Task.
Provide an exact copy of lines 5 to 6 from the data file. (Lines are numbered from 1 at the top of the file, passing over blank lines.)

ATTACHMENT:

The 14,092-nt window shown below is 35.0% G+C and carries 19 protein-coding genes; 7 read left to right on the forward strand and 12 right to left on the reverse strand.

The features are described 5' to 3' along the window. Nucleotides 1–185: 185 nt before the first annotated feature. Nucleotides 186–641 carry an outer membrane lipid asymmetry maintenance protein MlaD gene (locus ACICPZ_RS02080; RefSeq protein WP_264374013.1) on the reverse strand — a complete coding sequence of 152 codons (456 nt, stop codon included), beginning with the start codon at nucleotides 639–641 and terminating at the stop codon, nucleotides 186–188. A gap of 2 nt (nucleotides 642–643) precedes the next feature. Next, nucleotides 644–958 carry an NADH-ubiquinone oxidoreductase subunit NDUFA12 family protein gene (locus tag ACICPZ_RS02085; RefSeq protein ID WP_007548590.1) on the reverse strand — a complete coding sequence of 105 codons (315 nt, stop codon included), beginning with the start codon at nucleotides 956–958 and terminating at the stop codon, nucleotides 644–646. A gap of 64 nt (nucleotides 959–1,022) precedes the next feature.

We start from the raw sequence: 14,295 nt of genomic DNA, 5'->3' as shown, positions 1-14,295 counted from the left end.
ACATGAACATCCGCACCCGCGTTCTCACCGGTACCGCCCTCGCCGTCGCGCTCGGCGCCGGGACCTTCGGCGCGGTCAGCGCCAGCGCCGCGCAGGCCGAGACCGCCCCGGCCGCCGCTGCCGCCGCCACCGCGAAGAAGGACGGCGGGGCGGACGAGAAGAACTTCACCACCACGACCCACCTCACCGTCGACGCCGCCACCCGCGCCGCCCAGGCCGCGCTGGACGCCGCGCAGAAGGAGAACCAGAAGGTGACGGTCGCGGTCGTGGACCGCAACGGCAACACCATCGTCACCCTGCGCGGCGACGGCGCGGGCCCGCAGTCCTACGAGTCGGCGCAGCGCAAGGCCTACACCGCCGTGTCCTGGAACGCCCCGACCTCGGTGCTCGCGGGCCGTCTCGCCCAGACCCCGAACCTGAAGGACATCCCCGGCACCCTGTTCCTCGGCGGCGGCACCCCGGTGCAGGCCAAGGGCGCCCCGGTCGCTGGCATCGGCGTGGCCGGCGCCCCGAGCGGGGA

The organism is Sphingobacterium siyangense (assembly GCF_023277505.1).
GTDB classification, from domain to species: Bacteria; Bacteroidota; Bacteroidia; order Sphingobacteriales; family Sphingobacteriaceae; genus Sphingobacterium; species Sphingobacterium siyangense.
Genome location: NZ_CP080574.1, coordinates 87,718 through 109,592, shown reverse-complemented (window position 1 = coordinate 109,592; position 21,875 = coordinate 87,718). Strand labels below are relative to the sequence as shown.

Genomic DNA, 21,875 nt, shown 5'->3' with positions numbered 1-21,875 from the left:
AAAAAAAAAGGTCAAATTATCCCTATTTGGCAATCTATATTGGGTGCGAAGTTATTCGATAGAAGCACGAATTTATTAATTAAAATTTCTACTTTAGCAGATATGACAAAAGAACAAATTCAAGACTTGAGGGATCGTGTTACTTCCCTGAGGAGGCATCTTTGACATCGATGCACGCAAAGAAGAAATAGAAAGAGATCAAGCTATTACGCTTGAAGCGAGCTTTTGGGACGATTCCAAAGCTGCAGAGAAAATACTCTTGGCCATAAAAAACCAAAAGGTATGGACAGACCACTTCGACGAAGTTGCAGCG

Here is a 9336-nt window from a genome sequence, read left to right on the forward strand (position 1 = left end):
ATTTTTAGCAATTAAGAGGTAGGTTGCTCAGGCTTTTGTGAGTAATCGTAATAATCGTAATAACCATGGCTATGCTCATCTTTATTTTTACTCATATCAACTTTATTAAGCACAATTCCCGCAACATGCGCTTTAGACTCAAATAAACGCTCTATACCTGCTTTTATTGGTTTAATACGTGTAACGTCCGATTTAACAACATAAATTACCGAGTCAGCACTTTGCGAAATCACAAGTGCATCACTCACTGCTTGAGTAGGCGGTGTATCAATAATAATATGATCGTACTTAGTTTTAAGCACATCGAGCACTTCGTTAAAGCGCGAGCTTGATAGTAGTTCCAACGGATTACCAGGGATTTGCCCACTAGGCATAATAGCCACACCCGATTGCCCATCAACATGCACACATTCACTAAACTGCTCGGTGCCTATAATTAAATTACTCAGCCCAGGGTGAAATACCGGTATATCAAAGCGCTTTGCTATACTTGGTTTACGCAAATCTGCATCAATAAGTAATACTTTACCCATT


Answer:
The organism is Sphingobacterium siyangense (assembly GCF_023277505.1).
GTDB classification, from domain to species: Bacteria; Bacteroidota; Bacteroidia; order Sphingobacteriales; family Sphingobacteriaceae; genus Sphingobacterium; species Sphingobacterium siyangense.